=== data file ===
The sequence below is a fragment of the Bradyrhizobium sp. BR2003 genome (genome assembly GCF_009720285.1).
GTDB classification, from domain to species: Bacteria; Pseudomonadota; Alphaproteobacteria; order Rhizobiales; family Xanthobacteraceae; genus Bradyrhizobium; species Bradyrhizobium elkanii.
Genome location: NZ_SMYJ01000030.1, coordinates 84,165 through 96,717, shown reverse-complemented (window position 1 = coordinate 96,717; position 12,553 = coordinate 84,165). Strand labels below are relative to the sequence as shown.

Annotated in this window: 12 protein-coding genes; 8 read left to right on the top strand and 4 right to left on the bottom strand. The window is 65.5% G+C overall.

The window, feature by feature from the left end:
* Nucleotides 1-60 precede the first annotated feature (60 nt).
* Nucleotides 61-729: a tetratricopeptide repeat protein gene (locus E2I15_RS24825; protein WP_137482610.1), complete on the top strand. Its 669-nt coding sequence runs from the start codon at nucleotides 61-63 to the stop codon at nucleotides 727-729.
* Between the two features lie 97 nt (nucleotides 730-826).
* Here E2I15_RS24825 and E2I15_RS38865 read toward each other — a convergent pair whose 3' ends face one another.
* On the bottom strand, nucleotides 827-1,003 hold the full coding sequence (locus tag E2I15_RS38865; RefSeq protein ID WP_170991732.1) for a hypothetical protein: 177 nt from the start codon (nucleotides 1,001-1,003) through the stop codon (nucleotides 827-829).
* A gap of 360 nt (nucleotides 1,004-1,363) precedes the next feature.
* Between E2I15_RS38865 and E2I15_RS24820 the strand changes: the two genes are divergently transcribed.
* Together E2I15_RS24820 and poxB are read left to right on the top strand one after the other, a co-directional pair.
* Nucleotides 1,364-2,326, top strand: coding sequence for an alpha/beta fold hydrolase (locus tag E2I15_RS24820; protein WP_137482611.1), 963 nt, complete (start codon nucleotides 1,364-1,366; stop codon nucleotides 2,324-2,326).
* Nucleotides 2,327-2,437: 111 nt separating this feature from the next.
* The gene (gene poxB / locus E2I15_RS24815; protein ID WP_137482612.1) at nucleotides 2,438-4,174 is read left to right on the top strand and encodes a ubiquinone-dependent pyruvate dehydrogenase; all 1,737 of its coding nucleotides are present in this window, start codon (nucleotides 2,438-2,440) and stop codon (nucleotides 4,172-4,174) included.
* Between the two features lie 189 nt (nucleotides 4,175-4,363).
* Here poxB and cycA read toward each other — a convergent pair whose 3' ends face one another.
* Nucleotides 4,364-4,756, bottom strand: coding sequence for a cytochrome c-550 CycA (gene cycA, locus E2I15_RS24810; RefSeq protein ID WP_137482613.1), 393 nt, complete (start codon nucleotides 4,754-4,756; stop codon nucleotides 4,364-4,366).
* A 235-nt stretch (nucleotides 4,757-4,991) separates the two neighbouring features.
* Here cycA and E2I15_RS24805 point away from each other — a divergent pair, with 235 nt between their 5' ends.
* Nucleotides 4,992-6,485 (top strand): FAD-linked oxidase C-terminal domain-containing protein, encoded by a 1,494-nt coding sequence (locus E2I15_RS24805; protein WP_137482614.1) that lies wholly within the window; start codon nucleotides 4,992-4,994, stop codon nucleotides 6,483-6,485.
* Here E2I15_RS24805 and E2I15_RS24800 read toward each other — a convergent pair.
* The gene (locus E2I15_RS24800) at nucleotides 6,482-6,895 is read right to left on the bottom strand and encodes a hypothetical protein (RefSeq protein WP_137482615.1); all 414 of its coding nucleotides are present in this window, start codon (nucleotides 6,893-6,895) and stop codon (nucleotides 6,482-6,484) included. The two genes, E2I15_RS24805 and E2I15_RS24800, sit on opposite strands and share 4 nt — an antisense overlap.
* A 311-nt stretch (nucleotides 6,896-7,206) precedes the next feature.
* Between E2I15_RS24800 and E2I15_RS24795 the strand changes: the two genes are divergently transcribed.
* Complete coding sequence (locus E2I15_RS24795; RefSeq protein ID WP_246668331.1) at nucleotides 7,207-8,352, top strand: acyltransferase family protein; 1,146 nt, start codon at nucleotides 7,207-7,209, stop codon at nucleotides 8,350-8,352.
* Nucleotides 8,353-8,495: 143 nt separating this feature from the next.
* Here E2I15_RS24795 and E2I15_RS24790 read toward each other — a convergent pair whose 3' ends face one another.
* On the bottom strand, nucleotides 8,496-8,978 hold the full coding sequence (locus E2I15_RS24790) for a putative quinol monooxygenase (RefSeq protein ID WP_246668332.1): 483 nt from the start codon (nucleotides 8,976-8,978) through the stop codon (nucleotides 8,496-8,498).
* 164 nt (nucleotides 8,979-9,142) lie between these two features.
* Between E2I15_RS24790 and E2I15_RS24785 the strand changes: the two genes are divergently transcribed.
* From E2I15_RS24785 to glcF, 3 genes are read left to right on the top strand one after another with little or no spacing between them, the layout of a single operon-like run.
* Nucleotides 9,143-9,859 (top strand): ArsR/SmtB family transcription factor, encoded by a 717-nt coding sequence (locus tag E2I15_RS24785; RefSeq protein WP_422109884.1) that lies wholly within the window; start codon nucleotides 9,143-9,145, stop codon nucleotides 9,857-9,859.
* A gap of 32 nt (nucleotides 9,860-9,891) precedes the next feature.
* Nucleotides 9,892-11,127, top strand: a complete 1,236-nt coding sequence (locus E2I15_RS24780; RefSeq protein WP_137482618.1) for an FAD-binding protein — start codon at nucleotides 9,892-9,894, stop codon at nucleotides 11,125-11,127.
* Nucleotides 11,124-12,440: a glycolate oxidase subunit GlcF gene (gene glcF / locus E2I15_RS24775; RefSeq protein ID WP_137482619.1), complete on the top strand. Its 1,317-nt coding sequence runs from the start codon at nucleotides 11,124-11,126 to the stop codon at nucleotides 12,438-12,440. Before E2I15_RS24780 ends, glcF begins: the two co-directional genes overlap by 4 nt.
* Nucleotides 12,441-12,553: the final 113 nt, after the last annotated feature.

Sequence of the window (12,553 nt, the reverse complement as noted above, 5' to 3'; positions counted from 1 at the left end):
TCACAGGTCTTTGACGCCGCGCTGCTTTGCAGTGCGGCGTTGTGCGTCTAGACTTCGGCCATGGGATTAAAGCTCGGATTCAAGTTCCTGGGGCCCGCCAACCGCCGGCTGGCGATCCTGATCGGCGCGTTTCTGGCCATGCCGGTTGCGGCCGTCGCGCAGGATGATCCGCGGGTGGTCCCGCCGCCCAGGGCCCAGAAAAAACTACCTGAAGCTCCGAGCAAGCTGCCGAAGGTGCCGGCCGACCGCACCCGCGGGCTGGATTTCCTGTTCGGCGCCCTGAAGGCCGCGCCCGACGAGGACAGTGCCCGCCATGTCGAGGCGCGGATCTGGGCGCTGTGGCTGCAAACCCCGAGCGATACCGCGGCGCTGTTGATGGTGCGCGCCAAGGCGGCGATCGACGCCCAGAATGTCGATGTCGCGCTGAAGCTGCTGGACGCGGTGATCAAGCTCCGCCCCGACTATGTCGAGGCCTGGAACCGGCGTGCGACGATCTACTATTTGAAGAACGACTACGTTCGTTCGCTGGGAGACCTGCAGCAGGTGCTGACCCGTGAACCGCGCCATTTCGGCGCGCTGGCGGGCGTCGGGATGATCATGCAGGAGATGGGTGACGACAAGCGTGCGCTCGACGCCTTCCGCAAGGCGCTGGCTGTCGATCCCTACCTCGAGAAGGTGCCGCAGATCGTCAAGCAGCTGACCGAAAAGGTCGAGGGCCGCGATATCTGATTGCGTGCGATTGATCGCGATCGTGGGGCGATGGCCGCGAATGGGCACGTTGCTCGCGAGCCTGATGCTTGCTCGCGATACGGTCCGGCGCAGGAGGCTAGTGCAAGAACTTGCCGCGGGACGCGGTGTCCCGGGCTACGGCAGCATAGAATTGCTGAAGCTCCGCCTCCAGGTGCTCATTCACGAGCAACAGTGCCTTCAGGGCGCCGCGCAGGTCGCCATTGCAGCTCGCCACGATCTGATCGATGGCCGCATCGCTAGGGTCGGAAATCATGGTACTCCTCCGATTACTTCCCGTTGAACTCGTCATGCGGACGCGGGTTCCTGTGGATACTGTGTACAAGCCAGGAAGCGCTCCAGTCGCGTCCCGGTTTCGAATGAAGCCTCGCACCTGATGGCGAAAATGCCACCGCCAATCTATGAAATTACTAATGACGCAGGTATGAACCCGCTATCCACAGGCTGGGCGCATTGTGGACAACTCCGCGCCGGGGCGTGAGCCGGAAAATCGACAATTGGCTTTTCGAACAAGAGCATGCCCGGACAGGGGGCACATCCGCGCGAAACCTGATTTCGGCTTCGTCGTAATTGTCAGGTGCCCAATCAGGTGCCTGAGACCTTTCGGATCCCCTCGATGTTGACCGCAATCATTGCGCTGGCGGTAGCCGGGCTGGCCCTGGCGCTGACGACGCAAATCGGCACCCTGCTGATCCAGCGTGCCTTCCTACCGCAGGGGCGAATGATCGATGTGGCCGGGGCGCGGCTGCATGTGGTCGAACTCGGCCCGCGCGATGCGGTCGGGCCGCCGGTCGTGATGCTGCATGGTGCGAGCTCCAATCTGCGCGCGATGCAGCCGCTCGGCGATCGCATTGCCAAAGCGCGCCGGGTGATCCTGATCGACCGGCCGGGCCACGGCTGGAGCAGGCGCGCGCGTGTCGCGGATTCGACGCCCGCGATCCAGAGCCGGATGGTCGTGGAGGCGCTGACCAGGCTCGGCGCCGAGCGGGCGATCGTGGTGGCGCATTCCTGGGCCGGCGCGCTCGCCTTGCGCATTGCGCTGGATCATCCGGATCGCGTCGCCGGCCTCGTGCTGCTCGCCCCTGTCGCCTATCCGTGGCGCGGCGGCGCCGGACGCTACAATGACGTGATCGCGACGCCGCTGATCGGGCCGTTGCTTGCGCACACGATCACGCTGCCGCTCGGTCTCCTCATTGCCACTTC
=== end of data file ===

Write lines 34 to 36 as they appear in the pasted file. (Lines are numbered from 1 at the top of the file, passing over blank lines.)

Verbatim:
* Nucleotides 9,143-9,859 (top strand): ArsR/SmtB family transcription factor, encoded by a 717-nt coding sequence (locus tag E2I15_RS24785; RefSeq protein WP_422109884.1) that lies wholly within the window; start codon nucleotides 9,143-9,145, stop codon nucleotides 9,857-9,859.
* A gap of 32 nt (nucleotides 9,860-9,891) precedes the next feature.
* Nucleotides 9,892-11,127, top strand: a complete 1,236-nt coding sequence (locus E2I15_RS24780; RefSeq protein WP_137482618.1) for an FAD-binding protein — start codon at nucleotides 9,892-9,894, stop codon at nucleotides 11,125-11,127.